silver stag
Silver Stag Parsley Family Estate Cabernet Sauvignon 2012, Napa Valley. The color is dark ruby with a magenta rim; the chief feature of the bouquet is ripe black currant and black raspberry scents permeated by notes of cedar and tobacco, iodine, iron and loam; it’s a lively and energetic cabernet but dense with a towering structure of austere oak and dusty tannins, still, somehow, managing to be rich and jammy on the palate. A few minutes in the glass bring in hints of lavender, bitter chocolate and graphite. 14.4 percent alcohol. Give this a few years to find better balance. Very Good+. About $90.

Champ de Rêves was founded in 2010 to exploit the potential of the 85-acre Boone Ridge Vineyard CDR_13PNoir (WebLowRes)that lies at 1,400 to 2,000 feet above sea level in Mendocino County’s cool-climate Anderson Valley. The winery is a project of Jackson Family Wines. Winemaker is Eric Johannsen, who previously worked at such pinot noir-centric wineries as La Crema, Cuvaison and Williams Selyem. The Champ de Rêves Pinot Noir 2013, Anderson Valley, aged nine months in French oak, 32 percent new barrels, the sort of judicious use of wood that I like to see. The name means “field of dreams,” and indeed the wine is a sort of drowsy daydream of pinot noir beauty. The color is dark ruby shading to transparent magenta; aromas of ripe and smoky black cherries and plums are permeated by notes of violets and rose petals, and the whole package blossoms with hints of heather and loam, cloves and sandalwood, lavender and licorice, a cedar box of dried spices and potpourri. The texture is superbly sleek and shapely, its lovely suppleness animated by bright acidity and an elusive edge of graphite minerality. Give the wine a few moments, and it brings up elements of pomegranate and cranberry and layers of underbrush, briers and brambles. It’s quite dry, and after an hour or so expands into considerable tannins, slightly dusty, chiseled and flecked with ebony. 14.5 percent alcohol. A marvelous expression of the grape from a high-altitude vineyard, for drinking through 2020 to ’23 with roasted chicken, seared magret of duck, squab or pork tenderloin. Exceptional About $45.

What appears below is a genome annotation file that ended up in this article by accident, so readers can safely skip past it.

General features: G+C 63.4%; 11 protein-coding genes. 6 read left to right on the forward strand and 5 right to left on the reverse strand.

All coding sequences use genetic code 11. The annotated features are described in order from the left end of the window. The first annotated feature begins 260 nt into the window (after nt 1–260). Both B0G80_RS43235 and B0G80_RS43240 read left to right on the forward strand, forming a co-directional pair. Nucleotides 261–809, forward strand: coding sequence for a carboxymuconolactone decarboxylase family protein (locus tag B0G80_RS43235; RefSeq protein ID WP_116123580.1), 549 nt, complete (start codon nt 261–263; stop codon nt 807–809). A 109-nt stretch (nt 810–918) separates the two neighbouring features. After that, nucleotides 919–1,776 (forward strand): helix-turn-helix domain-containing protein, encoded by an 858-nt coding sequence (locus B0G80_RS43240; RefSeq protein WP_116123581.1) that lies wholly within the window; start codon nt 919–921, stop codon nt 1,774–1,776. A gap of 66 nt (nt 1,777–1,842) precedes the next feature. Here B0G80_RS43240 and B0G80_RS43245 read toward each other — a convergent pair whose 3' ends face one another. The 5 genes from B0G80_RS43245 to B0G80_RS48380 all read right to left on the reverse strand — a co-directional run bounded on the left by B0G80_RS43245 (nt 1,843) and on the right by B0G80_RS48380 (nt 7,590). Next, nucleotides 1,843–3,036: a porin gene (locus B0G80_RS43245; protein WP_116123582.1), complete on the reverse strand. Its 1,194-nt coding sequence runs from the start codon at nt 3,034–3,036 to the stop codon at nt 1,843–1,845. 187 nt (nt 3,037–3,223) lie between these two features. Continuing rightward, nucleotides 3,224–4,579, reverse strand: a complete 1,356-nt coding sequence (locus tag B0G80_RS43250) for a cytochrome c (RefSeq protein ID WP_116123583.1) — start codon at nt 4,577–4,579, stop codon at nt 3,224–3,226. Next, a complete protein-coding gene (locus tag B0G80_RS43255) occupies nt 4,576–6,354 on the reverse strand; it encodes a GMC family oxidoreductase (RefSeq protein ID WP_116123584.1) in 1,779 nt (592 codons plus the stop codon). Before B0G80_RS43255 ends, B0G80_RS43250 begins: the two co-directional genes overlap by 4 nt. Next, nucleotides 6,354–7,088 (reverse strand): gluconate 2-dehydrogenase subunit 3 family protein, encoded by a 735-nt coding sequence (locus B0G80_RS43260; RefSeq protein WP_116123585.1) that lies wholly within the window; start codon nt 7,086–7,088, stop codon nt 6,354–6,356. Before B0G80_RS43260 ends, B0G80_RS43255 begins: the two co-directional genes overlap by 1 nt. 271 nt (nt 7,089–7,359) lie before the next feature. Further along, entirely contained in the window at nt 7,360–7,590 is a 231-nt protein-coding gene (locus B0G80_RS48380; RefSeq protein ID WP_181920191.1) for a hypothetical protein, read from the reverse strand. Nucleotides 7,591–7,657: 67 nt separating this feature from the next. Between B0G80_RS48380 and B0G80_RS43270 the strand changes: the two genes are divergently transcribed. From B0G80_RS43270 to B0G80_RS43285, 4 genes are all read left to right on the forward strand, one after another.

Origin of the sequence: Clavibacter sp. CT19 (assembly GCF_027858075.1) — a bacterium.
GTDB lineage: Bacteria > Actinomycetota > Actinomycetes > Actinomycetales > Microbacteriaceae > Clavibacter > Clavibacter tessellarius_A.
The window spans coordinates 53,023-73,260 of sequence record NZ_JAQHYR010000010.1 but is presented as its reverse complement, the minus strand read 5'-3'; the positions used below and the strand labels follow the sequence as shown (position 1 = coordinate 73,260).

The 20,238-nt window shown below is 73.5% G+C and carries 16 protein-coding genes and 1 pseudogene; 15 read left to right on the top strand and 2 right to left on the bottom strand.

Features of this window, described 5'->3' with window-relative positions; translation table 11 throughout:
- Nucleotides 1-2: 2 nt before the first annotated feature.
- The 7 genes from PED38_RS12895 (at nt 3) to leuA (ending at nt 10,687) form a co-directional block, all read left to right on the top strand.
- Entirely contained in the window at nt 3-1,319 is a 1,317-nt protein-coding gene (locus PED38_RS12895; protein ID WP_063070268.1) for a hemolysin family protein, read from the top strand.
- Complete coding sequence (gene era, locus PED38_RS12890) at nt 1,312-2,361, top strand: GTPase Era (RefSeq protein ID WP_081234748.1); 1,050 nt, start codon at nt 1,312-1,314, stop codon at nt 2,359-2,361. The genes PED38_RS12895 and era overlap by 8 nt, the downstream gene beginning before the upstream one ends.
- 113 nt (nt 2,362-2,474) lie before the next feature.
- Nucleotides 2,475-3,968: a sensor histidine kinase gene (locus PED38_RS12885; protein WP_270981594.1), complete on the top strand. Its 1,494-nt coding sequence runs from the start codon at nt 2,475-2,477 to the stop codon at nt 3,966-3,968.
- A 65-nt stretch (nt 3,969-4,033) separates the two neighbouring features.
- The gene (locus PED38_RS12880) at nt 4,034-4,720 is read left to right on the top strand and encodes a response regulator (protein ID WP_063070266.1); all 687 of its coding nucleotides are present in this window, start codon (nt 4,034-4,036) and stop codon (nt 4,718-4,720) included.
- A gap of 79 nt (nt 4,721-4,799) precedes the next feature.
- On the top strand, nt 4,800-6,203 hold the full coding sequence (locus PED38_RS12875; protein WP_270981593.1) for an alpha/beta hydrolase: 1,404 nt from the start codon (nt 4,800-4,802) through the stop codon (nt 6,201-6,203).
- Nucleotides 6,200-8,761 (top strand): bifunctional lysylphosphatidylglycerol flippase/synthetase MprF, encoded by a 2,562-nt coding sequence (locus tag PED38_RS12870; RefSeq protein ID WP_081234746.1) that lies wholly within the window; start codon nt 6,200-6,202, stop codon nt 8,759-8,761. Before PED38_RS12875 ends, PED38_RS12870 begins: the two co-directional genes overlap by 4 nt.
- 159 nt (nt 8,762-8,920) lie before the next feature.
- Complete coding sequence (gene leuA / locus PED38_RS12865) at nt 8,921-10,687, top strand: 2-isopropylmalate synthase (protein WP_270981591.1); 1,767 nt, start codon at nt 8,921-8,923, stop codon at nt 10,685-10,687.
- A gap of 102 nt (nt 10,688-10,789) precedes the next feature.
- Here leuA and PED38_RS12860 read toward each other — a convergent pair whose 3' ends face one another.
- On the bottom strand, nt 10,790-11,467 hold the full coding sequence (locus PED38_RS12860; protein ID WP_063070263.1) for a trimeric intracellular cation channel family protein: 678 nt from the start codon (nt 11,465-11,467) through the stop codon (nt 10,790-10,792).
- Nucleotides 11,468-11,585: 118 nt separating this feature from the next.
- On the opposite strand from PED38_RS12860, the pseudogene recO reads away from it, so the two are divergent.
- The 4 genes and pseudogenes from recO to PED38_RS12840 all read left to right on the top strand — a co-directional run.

A sample for review.

The Cleto Chiarli “Modén Blanc” Pignoletto dell’Emilia Brut, a non-vintage vino spumante from Emilia-Romagna, was fashioned from grechetto grapes, not a variety that I association with sparkling wine, and indeed the product offers individuality that demands that it be purchased and enjoyed, especially at the price. It’s made in the “cuve close” method, that is, the process in which the second fermentation that produces the bubbles occurs in tanks rather than in the bottle. No matter! The color is a very pale straw-gold hue, enlivened by a steady stream of tiny glinting effervescence; the bouquet is pure apples and pears, quince and ginger, with a stream of smoke and steel and lingering notes of heather and roasted lemon. On the palate, this engaging sparkler is quite dry, layered with limestone and flint minerality and powered by bright acidity, all serving to highlight subtle citrus and stone fruit flavors touched with an unusual seashell-marsh flower-herbal element. 12 percent alcohol. Very attractive as an aperitif with savory snacks. Very Good+. About $16, representing Good Value.